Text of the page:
'Pogo Stick Death': Coroner Heard Authorities 'Failed' To Protect Young Boy From His Killer
Catastrophic failures of police and Family Services led to the death of seven-year-old Levai at the hands of his mother's boyfriend, the NSW Coroner's Court in Lidcombe heard on Monday.
Levai, who had mild intellectual disabilities, was killed by his mother's boyfriend, Kodi Maybir, in May of 2013 after enduring months of abuse.
He had died from blunt force trauma to the head, an injury that Maybir initially claimed was the result of a pogo stick accident.
Maybir then changed his story and claimed Levai sustained the injury after slipping off a coffee tin he had been forcing him to balance on as a form of punishment.
He then changed tact again, stating he had accidentally thrown Levai on the floor while "play wrestling".
Justice Robert Allan Hulme disregarded his claims, instead saying Maybir had grabbed Levai and "exerted such force with his single-handed grip" that he caused both the fracture in the parietal bone of the boy's skull, and the brain haemorrhage which killed him.
Both Maybir and his mother, Kayla James, failed to call an ambulance until well after Levai had died on a mattress in the squalid Oakley music studio, where Levai resided with his mother, two younger siblings, and Maybir.
The Christian hip-hop producer eventually pleaded guilty to manslaughter and a number of other charges, including the production of child abuse material and gross criminal negligence for failing to call an ambulance until after Levai was dead.
Maybir received a maximum of 38 years with a 31-year non-parole period.
James received a 14-year manslaughter sentence related to gross negligence, with a non-parole period of 10.5 years after agreeing to testify against her partner.
Hulme said at the time of sentencing that Maybir was "completely unrepentant with no acknowledgement of the enormity of his inhumane conduct."
Maybir was an amateur hip-hop artist who performed under the name Kopri and used the Oatley studio to create music and videos with his friends.
He started dating Levai's mother in January of 2013 and rapidly began inflicting cruel and inhumane abuse on Levai, a great deal of which was filmed by the boy's mother.
Maybir had extremist religious views and assaulted the little boy over a 10-week period, while his mother filmed the abuse on her mobile phone.
The footage showed the couple encouraging Levai's younger siblings to hit him as well as Maybir beating him with a wooden spatula and plank.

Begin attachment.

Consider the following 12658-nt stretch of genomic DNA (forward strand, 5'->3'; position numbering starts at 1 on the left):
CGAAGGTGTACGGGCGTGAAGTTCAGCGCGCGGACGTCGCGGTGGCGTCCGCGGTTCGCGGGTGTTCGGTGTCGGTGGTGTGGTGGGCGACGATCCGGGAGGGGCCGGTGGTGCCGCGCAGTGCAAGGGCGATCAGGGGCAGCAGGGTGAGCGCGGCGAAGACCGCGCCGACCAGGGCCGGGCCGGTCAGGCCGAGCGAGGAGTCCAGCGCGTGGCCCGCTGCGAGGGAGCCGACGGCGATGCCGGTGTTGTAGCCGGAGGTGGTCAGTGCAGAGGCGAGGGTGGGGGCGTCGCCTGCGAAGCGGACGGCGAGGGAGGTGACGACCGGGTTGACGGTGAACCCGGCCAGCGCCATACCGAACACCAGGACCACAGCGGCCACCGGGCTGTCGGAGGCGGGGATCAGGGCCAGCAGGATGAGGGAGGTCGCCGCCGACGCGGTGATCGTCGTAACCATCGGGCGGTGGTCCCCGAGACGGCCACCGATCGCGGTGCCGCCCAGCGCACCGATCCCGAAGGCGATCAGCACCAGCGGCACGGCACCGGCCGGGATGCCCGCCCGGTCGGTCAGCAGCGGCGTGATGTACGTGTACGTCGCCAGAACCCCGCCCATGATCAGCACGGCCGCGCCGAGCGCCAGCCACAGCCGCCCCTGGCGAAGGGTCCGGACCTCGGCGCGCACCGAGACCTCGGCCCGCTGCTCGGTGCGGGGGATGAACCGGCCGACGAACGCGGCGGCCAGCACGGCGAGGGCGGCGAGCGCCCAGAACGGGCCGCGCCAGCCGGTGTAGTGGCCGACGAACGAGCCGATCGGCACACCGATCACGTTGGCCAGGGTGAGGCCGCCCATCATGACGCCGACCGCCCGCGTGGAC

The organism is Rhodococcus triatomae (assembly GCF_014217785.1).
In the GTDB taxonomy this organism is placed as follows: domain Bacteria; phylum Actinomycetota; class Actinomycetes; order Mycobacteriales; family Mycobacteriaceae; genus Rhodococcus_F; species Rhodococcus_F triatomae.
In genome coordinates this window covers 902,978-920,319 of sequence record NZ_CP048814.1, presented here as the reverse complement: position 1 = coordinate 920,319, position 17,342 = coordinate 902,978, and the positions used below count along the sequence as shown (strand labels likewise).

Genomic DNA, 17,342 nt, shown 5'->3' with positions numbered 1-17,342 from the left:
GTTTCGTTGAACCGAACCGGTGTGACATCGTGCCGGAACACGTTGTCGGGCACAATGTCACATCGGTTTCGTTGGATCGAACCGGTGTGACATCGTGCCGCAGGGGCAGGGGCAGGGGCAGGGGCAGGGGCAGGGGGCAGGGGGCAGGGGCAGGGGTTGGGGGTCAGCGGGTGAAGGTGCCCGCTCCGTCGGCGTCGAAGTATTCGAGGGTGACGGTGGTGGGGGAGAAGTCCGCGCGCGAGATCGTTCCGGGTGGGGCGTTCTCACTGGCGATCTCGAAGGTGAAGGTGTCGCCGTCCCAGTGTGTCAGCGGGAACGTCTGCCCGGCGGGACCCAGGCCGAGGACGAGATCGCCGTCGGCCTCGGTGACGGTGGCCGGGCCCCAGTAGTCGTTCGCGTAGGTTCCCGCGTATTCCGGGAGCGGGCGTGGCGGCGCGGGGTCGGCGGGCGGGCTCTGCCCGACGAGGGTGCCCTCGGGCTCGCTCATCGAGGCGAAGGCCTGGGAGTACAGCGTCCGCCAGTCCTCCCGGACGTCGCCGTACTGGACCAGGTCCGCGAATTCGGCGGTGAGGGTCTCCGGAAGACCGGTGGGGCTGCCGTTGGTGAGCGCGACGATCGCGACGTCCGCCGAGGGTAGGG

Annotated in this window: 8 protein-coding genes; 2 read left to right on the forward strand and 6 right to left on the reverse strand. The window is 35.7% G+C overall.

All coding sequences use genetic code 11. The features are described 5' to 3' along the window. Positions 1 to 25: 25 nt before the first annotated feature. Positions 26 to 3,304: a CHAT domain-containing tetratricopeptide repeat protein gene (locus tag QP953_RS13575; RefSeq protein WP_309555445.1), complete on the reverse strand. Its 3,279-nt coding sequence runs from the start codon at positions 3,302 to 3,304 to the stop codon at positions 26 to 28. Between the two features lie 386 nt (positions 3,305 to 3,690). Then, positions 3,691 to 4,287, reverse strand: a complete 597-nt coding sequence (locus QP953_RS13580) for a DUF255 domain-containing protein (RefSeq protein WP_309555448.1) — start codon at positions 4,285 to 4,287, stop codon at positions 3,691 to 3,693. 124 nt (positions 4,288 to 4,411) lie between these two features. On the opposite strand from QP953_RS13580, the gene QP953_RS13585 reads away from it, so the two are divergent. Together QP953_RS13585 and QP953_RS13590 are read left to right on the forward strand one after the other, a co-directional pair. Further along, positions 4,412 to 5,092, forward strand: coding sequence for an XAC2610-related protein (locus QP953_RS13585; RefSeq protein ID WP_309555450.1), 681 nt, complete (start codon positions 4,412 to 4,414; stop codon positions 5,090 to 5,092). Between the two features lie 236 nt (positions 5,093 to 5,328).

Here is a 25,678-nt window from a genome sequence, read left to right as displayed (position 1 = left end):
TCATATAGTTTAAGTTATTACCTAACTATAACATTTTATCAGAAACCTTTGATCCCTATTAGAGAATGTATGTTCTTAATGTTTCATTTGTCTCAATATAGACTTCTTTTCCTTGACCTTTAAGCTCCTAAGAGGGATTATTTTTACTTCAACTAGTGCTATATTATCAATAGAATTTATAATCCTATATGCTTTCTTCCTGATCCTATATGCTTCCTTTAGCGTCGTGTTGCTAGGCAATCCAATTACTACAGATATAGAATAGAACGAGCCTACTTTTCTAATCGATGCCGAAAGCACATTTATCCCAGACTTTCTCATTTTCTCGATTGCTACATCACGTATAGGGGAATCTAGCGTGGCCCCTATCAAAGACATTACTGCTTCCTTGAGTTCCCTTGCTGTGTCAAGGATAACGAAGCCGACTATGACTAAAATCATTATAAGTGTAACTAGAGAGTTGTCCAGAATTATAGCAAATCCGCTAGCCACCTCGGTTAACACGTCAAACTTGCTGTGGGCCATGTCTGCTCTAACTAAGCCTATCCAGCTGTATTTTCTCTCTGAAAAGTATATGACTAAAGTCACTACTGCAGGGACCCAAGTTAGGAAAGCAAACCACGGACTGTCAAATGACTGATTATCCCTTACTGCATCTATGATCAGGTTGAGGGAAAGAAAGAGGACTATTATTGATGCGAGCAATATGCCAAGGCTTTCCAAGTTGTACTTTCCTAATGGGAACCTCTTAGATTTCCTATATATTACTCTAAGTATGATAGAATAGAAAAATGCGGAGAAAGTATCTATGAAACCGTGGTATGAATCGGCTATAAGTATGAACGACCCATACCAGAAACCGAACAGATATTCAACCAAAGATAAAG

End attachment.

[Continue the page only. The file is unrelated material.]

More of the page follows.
Why didn't anybody notice what was happening to Levai?
NSW Family and Community Services (FACS) had recognised that Levai was "at risk of significant harm" and received more than a dozen reports of the boy being neglected as well as being physically and sexually assaulted.
However, the case was allocated as a low-priority investigation and no social worker ever visited the family's home, where the children were forced to bathe in a bucket and wear nappies because there was no bathroom.
Besides the inadequate housing, the children were frequently absent from schooling and exposed to cannabis in the household.
FACS and the police were called on numerous occasions to check on the family, but all of these instances failed to sufficiently address the abuse.
Police spoke to family during one incident at Bulli Beach Tourist park after they were called in by fellow campers, who noticed that Levai had been forced to sit out crying in the rain and was punched in the face by Maybir.
In Lidcome Coroner's Court on Monday, Levai's relatives broke down when one of the last photos of him was displayed on the screen -- it had been taken by a stranger in the tourist park who was disturbed by the visible injuries on Levai's face.
The young boy had a lump between his eyes.
The officers inspected Levai but assessed that he had no visible injuries at the time and left the site.
NSW Deputy State Coroner Harriet Grahame said the family were "deeply let down" by authorities that should have intervened.
The inquest continues.